30 Day Financial Transition Challenge Day 1: Paying Yourself First

Welcome to Day One of the 30-Day Financial Transition Challenge.  Today’s article focuses on the concept of ‘Paying Yourself First,’ which is the first of the ‘Five Fundamentals of Fiscal Fitness.’  If you haven’t started at the introduction, I suggest you do so before going further.

Bottom Line Up Front (BLUF)

Paying yourself first means that you prioritize your savings goals (emergency savings, investments, retirement) before you touch the rest of your discretionary income.  Following this concept will help ensure that you save first then spend what’s left over.

Why? 

Simple.  Most people develop a plan to save a certain amount of their budget, but life tends to get in the way.  Even the most well-intentioned people will find emergent ‘requirements’ that take priority over getting a check over to their IRA.  By paying yourself first automatically, it’s a lot easier to meet your savings goals.  You’ll also find that when you stick to your budget all of those ‘emergencies’ seem to solve themselves or go away.

Goal

Your goal in paying yourself first should be to save at least 10% of your income.  Today’s exercise will help you recognize if you’re already meeting this requirement.  If not, we’ll identify opportunities to get closer to that mark.

You won’t solve the entire problem today, but you should be able to figure out where you currently stand so you can find ways to close the gap as we go through the rest of the program.

The other thing we won’t do today is figure out where this money goes.  Right now, we’re just finding money that’s being underutilized and earmarking it for later.

Relevant articles

What you need

For this exercise, all you need is the past three months’ of credit card statements and your LES or other income documents.

How-to

  1. Figure out where you currently stand with regards to paying yourself first. Calculate your current monthly savings (TSP, IRA, 401(k), emergency savings, or taxable accounts).  Do not count debt payment or other mandatory payments, like insurance, in this number.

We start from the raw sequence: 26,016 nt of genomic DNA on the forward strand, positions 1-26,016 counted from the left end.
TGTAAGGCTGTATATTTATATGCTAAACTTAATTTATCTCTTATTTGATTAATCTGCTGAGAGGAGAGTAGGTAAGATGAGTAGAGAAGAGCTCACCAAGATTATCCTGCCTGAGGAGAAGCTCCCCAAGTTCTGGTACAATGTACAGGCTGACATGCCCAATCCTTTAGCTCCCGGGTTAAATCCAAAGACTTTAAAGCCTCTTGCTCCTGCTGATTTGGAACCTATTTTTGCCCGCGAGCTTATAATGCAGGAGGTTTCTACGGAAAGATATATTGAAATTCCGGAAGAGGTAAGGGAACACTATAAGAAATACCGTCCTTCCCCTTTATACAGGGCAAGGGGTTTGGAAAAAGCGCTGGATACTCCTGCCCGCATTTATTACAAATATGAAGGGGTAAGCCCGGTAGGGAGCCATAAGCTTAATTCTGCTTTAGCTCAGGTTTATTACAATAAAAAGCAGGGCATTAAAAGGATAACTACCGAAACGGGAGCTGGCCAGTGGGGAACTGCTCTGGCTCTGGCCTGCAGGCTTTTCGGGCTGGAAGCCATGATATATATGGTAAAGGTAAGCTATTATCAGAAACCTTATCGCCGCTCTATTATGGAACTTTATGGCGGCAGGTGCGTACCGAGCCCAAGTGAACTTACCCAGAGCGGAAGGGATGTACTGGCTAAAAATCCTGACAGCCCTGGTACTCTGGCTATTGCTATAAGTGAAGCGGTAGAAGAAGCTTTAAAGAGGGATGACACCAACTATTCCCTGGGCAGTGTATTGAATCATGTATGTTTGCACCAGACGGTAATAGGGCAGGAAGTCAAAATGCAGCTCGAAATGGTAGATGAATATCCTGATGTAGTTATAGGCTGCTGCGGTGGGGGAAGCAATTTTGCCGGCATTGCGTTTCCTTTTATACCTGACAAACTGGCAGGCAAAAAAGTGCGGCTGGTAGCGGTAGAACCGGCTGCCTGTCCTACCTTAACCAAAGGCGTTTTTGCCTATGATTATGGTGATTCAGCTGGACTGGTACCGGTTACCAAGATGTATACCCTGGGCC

2. Divide your monthly savings by your total monthly income. For most people, this is simply your W-2 salary.  However, the bottom number should also include any other supplemental income such as dividends, second salaries, or rental income.  This should give you your current savings rate.
  3. If your current savings rate is less than 10%, figure out what the difference is. This is the number you should establish as your goal.
  4. Think about what you can do right now to meet your goal. If they really want to, most people can instantly find one or two things that they’re paying into unnecessarily.  This doesn’t mean that you need to immediately tighten your belt.  You should start by making sure that you’re getting the full value of memberships and services that you’re paying for.  If you aren’t, then look into how you can pay for only what you use.

If you’re looking for ideas, here are 5 places to start:

  • Gym membership fees. When is the last time you went to that Crossfit gym?  If you’re not regularly going to a gym but you have a membership, this is a prime target.  Crossfit’s health benefits can mostly be replaced by low-cost exercise activities.  Regardless of the debate, if you’re not committed to going to the gym, you’re not getting any of the benefits, so you may as well stop paying for it.  This move could save you $100 per month.
  • Utility bills. Do you have a feeling that you’re wasting money on electricity or water usage?  Take a look at your bills and see if you could save some money there.  Most electricity providers will give you a free energy audit.  The best thing about an energy audit is that you get a list of low-cost improvements that will have an immediate positive return.  If you save 10% on your energy and water bill, that could be an extra $20 to $30 per month.
  • Cell phone usage. Take a look at your past 4 months’ cell phone usage.  Are you paying for bandwidth that you don’t need?  Conversely, are you paying overcharges because you keep going over your limit?  Take a moment to look at this and adjust your data plan.  You might save an extra $20-$30 here.
  • Membership-based services. Do you pay an annual membership fee for a service that you don’t use?  For example, do you pay into BJ’s AND Costco, but only use one?  Cut out the other one and calculate that cost into your savings.  While this is only $50-$60 per year, it might be worth it, especially if you’re only using one.